As for the headgate of a dam to take water, of course, it should also be selected at a stable place on the river bank to ensure safety. At the same time, the height of the riverbank is required to be moderate to reduce the amount of excavation of stones on the channel. Intake gates are mostly located upstream or downstream of the end of the dam on the diversion side. When the river is relatively wide, the inlet gate can be arranged upstream of the dam (or barrage). When the river channel is narrow and the river bank is steep, the bank is not suitable for arranging the inlet gate, and the inlet gate and sand flushing gate can be arranged in the barrage (gate). In the open area in downstream, tunnels or diversion canals are used to divert the water to the headgate before the water is arranged on the upstream side, such as a clear water channel, the diversion angle of the sluice can be 90°. In most rivers, the diversion angle of the inlet sluice is mostly acute to reduce the loss of water head and the sediment content in the canal. According to Indian experience, the angle β between the front edge of the inlet sluice and the axis of the barrage (sluice) is taken as 105°~110°, that is, when the diversion angle δ is 75°~80° (Figure 1-5), the amount of sand entering the channel least. The intake gate is arranged on the downstream river bank. Generally, the water diversion channel is used as a sand sink in front of the gate, and a side sand sluice gate is set at the end of the sluice.
The main problem in terms of water flow is to keep the various buildings in the hub project from interfering with each other. For example, when there are ship locks or hydropower stations in the hub, they should be arranged on both banks of the river as far as possible from the canal head intake locks.
2) Drain sluice gate
In order to ensure the drainage effect, the sluice gate site should be selected on the drainage channel from the lowest point of the flood control area to the shortest drainage area. Drain gates are mostly built at the exit of the drain. Short drainage channels can reduce earthwork and channel head loss. In addition, the ground elevation at the sluice gate site is low.
When the drain sluice gate is located on the bank of the river, the outlet of the drain should also be located on the concave bank (or straight bank) of the river to avoid siltation at the outlet. The axis of the drainage channel should face the downstream direction of the river and intersect with the river flow at an acute angle. The angle of intersection should generally be less than 60°. The upstream and downstream channels of the gate should be straight, especially the downstream drainage channel. Harmful scour from the water flow under the sluice. During the drainage period, in areas where the river water level drops quickly, in order to avoid serious erosion behind the gate and ensure the safety of the gate, in addition to the necessary energy dissipation and anti-scouring facilities, sufficient length should be reserved for the downstream drainage channel of the sluice gate. In bad cases, there is enough water depth in the canal to prevent the water jump from pushing beyond the protective tank. At the outlet of the drainage channel, the bank protection and bottom protection of the river should be done to avoid the backflow erosion caused by the falling water level of the outlet.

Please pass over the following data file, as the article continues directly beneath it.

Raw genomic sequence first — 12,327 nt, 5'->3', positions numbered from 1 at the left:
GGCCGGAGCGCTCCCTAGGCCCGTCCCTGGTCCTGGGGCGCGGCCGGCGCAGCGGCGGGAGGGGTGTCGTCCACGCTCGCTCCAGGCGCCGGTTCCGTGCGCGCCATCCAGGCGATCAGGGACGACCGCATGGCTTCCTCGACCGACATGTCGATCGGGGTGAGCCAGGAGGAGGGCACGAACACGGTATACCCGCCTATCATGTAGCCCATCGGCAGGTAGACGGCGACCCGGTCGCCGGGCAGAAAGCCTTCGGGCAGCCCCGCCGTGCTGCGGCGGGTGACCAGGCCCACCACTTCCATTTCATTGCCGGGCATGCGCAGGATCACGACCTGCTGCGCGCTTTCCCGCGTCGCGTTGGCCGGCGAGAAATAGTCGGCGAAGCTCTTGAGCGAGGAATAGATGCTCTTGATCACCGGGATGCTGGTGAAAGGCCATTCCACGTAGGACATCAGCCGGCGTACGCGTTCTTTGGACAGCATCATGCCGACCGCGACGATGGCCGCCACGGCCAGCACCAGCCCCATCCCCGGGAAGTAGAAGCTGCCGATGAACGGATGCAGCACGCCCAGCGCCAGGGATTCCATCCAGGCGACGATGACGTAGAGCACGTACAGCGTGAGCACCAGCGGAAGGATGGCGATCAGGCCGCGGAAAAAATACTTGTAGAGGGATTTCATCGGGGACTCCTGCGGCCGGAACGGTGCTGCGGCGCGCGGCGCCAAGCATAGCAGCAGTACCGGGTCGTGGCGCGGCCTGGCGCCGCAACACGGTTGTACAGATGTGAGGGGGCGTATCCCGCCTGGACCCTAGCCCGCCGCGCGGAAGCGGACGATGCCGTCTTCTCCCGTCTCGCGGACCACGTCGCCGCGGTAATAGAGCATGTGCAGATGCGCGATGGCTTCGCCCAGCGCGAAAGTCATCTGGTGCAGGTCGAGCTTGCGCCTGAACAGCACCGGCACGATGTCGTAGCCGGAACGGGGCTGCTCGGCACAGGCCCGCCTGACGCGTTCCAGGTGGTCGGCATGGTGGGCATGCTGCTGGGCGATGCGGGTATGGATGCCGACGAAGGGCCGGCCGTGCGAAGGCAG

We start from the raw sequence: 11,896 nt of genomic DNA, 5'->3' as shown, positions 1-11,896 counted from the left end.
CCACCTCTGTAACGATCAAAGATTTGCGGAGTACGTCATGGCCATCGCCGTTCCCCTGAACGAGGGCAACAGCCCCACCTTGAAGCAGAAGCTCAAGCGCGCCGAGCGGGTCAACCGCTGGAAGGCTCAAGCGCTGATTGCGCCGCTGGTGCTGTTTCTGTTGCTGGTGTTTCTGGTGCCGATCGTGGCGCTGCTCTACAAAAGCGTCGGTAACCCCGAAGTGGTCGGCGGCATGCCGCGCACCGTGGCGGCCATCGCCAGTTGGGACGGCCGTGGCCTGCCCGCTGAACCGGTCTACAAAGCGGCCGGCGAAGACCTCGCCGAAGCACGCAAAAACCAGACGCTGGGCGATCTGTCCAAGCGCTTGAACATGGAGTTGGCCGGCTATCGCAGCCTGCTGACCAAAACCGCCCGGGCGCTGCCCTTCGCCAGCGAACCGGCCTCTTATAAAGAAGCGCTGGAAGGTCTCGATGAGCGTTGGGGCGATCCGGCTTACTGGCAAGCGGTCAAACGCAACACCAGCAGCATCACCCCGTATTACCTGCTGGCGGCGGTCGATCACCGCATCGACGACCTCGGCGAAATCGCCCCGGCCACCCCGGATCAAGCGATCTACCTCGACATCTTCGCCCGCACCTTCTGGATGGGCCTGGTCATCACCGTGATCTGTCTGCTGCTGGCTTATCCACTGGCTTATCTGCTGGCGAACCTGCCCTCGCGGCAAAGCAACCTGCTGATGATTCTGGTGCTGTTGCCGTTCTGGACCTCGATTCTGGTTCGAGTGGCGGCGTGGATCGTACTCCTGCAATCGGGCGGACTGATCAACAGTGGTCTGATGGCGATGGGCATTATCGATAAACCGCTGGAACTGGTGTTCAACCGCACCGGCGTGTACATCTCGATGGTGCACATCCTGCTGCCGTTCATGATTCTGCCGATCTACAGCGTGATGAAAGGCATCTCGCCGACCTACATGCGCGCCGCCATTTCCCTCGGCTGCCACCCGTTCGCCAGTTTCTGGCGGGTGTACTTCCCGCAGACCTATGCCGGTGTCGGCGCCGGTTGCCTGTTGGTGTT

The choice of the location of the drainage sluice gate is often related to the drainage method and economic benefits used in the entire drainage area. Sometimes it is better to build a large drainage gate in a location that can centrally control the entire drainage area than to build several small sluice gates in many locations. better. In this case, the main drainage channel is deep and wide, which can also be used for navigation. There are more opportunities for sluice gates to open, and the discharge is large, which is easy to wash away the sediment that may be deposited outside the gate. However, if the drainage area is large and scattered, and the route taken by the water from a distant place to the drainage sluice gate is too long, the time required for drainage will be prolonged, and the amount of excavation will also increase. At this time, consideration should be given to distributing the drainage sluice gates.
3) Discharge (Retreat) sluice gate
The selection of the position of the sluice has been introduced in the role of the sluice. When selecting the gate site specifically, it should be considered that there are larger drainage areas (such as lower-located rivers, lakes, drainage ditches or depressions, etc.) under the sluice gates and locations with short drainage canal lines, so that the water can be discharged quickly and smoothly, and the cost should be Low. The section between discharge structures (except for discharge gates, overflow weirs, siphons, etc.) should not be too long in order to discharge the floodwater into the canal in time. The sluice gate is permanent on one side of the channel, generally with a watershed angle of 60°~90°. A control gate can be arranged downstream of the sluice gate, or no control sluice gate can be arranged, depending on the specific conditions such as terrain and water flow. The retreat sluice gates, which are the remaining water volume of the retreat channel, are arranged at the end of the canal.
4) Sluice gates and control sluices
During the planning and design of the canal system, the location of the sluice gates and control gates should be determined. As the sluice gates for adjusting the channel flow, they should be arranged at the water distribution point from the upper-level channel to the next-level channel. However, the entrance of the sluice gate should not protrude from the upper-level channel in front of the sluice gate (Figure 1-6) but should be built backward and set on the canal bank.
The water diversion angle of the diversion gate is generally 60°~90°. The watershed angle of the bucket and the farm gate is mostly 90°.
When determining the location of the sluice gate and the control sluice gate, in addition to satisfying irrigation or other requirements, consideration should be given to building them together as much as possible. If the two sub-sluices can be brought together to use one control gate together, or several sub-sluices can be arranged together and used for each other, the amount of engineering can be further reduced and costs can be saved.
When the sluice gate or the sluice gate is also used as a sand discharge gate, it should also share a control gate with the diversion gate as much as possible.